Invasive Species Compendium

Detailed coverage of invasive species threatening livelihoods and the environment worldwide

Abstract

Thermal squeeze will exacerbate declines in New Zealand's endemic forest birds.

Abstract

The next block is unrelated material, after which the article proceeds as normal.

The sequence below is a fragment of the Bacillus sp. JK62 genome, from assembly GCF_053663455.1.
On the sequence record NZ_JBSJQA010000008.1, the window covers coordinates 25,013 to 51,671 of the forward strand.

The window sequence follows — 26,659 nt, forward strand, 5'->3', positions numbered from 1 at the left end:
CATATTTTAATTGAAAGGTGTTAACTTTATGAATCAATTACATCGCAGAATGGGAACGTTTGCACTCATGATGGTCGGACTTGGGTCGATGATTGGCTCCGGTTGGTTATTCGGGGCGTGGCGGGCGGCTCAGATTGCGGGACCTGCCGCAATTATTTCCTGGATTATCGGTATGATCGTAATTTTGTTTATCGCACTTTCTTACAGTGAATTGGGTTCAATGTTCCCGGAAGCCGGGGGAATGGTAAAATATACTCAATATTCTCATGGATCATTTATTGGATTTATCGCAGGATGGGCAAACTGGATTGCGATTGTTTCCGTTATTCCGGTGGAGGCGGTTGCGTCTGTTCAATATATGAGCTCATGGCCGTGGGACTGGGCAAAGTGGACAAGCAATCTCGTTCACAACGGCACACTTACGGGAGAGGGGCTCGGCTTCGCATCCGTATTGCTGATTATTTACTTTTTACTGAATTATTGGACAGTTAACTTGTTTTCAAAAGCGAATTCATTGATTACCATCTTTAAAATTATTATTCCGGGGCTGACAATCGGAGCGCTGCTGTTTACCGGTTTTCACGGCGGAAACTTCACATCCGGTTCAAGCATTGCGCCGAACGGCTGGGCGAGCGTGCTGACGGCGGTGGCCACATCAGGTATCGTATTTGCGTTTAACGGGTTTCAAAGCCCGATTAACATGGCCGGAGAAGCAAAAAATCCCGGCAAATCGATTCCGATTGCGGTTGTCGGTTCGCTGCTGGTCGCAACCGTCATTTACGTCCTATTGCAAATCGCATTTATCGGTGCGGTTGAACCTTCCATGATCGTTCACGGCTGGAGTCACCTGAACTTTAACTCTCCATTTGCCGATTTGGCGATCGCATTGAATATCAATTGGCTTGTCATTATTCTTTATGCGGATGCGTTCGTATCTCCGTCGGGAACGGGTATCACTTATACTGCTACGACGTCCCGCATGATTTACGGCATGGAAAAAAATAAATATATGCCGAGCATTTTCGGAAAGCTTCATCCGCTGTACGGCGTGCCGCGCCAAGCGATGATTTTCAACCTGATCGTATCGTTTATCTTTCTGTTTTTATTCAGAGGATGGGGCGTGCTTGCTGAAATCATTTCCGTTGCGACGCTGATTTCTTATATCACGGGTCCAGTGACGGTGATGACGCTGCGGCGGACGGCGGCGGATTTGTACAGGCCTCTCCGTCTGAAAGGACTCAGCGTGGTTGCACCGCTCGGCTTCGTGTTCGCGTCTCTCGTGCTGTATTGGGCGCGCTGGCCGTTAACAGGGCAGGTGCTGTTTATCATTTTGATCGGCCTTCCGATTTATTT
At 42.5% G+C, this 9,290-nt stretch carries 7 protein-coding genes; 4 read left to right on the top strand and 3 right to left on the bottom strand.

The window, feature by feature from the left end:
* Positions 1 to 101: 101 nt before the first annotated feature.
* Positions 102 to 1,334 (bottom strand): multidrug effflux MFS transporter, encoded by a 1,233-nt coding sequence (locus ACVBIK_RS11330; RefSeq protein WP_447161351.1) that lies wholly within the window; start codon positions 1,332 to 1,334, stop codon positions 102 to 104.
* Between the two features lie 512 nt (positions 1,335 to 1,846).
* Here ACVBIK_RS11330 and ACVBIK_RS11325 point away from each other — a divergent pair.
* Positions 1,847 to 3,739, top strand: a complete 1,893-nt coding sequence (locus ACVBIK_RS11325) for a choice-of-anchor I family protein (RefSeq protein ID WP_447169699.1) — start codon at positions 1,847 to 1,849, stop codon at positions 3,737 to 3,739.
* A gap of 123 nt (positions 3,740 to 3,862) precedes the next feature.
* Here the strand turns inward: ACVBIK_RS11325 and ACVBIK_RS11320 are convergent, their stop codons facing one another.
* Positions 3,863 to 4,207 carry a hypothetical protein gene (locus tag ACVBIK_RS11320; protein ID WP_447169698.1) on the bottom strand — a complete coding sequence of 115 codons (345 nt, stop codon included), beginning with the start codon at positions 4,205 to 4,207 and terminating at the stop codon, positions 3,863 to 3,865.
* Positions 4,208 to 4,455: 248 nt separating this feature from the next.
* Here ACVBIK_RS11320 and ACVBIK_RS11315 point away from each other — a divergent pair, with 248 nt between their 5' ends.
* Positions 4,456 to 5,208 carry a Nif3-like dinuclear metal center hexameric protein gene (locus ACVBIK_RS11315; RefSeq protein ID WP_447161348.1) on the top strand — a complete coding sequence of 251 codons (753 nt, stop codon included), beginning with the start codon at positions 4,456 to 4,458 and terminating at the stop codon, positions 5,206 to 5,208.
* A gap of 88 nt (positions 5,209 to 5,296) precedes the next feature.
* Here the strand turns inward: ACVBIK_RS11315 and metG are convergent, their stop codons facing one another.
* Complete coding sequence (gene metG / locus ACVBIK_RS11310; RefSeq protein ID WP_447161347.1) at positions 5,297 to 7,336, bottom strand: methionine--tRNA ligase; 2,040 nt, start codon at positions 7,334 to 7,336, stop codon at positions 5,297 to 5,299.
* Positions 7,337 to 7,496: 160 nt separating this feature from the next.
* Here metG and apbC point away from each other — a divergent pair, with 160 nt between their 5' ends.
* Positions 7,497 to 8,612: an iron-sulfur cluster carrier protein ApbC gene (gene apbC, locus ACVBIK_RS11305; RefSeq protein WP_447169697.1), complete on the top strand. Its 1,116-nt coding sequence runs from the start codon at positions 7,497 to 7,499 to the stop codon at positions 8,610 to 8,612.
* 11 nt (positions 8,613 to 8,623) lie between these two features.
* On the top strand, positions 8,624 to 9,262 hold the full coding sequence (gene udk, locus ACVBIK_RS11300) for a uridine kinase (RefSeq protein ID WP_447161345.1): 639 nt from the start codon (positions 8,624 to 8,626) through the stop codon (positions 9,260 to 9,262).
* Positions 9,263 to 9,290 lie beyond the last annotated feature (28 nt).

The effects of invasive species whose ranges are expanding in response to climate change have the potential to drive a new wave of extinctions in vulnerable species. We explore whether expansion of mammalian predators in New Zealand will lead to the thermal squeeze of a forest avifauna by investigating the mechanisms that have led to recent declines. Analysis of local occupancy across the three main islands between 1969-1979 and 1999-2004 shows that the ranges of predator-vulnerable endemic species are constrained by lowland forest loss and continued to contract to higher-elevation, colder parts of forested mountains. Species that are large, nest in tree cavities, and/or disperse poorly have undergone more rapid recent loss where temperatures are higher, consistent with higher and more constant predation in warmer forested sites being the principal mechanism of recent decline. Warming climate is likely to exacerbate local extinctions of predator-vulnerable species by reducing the extent of cool thermal refugia from continuously high predation pressure below the upper limit of forest. However, warming is unlikely to jeopardise small-bodied, non-cavity-nesting, mobile species, which have had stable or increasing populations in warm sites and largely deforested landscapes. New Zealand will share with Hawai'i the phenomenon of thermal squeeze of endemic forest bird species that is mediated by the changing range of an invasive species, rather than by native species themselves tracking their climatic niches. New Zealand will need to make substantial advances in large-scale predator management in warm forests to halt and reverse forest bird declines.